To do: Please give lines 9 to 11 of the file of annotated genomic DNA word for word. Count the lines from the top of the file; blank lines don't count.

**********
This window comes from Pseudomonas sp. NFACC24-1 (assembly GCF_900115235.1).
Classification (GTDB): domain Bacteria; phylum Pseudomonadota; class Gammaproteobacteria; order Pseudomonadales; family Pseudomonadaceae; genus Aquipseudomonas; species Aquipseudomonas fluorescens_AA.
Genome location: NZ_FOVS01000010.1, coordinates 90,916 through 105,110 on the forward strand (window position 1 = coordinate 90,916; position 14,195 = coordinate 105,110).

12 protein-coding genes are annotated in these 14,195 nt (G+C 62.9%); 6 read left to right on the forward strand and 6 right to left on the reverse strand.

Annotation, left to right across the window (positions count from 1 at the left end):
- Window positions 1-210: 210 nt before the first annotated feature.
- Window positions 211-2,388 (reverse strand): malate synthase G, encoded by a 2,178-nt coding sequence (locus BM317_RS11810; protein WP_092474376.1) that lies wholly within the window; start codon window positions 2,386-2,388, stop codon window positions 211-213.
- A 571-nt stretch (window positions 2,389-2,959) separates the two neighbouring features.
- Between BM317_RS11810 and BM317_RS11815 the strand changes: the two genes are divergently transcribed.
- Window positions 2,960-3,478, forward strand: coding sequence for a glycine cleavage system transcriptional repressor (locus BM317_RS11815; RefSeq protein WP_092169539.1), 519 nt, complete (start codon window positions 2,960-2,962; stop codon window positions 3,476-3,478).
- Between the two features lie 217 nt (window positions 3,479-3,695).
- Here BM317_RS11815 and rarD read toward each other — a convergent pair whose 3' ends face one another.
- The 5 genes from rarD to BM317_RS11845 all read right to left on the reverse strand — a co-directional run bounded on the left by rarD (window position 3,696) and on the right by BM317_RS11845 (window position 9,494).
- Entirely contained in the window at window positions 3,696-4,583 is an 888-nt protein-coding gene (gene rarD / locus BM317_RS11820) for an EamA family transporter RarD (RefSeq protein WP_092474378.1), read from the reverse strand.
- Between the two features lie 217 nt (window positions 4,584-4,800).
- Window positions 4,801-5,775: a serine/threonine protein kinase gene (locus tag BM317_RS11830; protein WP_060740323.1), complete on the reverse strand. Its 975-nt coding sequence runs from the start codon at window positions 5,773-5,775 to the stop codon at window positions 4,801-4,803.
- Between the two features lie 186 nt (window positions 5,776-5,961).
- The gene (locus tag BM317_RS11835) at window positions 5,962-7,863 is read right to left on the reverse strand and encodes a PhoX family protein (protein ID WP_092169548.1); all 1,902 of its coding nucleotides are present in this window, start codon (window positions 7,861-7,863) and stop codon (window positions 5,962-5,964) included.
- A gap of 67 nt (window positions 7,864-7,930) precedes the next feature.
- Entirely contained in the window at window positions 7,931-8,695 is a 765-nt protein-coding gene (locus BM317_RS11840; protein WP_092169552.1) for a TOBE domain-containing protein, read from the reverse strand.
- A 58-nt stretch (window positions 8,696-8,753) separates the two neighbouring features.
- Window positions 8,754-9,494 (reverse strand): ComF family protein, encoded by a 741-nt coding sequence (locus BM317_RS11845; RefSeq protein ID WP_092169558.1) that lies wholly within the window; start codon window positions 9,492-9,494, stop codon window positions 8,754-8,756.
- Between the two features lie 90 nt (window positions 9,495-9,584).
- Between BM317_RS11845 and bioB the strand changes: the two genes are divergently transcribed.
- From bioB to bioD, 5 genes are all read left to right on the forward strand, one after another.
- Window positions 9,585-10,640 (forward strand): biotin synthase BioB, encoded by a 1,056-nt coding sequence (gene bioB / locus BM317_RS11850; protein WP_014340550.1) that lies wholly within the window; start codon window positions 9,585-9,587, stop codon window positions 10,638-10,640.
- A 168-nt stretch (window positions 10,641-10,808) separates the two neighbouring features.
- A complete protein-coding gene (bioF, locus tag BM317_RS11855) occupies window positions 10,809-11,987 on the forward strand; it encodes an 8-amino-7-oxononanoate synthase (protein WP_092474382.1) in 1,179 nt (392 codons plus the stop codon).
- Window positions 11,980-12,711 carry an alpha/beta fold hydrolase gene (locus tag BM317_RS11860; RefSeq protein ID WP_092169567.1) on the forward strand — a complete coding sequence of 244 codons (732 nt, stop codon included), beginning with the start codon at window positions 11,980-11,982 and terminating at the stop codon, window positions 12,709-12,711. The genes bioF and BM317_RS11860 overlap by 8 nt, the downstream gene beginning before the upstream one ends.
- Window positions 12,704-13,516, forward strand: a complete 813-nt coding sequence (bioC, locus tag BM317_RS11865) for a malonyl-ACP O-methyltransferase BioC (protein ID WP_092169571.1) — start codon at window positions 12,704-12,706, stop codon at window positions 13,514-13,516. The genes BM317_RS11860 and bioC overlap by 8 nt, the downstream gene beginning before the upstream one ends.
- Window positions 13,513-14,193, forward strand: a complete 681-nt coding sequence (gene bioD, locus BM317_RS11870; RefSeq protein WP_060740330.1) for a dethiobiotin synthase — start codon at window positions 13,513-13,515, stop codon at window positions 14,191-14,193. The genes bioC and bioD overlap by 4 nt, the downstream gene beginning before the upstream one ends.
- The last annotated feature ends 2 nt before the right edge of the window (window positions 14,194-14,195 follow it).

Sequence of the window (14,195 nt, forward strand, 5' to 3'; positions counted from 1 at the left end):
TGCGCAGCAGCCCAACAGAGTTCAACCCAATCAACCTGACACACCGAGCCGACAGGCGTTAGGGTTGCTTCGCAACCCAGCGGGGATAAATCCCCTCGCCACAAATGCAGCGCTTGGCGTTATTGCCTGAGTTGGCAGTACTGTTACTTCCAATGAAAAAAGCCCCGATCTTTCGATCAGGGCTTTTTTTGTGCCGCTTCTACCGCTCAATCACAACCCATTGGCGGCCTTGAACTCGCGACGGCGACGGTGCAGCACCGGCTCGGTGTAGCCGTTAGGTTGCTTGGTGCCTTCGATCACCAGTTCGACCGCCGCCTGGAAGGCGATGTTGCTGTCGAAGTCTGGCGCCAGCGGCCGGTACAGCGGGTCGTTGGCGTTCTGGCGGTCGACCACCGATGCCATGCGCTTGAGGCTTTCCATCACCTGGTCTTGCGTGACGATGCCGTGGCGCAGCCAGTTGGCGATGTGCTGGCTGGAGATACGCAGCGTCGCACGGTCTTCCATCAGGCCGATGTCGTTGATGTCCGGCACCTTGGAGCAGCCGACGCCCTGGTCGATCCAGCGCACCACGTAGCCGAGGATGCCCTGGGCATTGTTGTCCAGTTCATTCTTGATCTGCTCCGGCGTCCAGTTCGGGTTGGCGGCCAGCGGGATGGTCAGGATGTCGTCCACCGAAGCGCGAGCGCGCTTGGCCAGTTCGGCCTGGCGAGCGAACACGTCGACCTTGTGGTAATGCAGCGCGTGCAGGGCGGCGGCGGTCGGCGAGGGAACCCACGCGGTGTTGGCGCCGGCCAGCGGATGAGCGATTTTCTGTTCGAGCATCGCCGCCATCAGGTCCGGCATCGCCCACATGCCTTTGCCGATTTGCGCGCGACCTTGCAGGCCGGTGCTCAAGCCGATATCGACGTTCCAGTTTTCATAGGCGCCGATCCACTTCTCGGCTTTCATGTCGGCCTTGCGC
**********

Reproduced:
- Between BM317_RS11810 and BM317_RS11815 the strand changes: the two genes are divergently transcribed.
- Window positions 2,960-3,478, forward strand: coding sequence for a glycine cleavage system transcriptional repressor (locus BM317_RS11815; RefSeq protein WP_092169539.1), 519 nt, complete (start codon window positions 2,960-2,962; stop codon window positions 3,476-3,478).
- Between the two features lie 217 nt (window positions 3,479-3,695).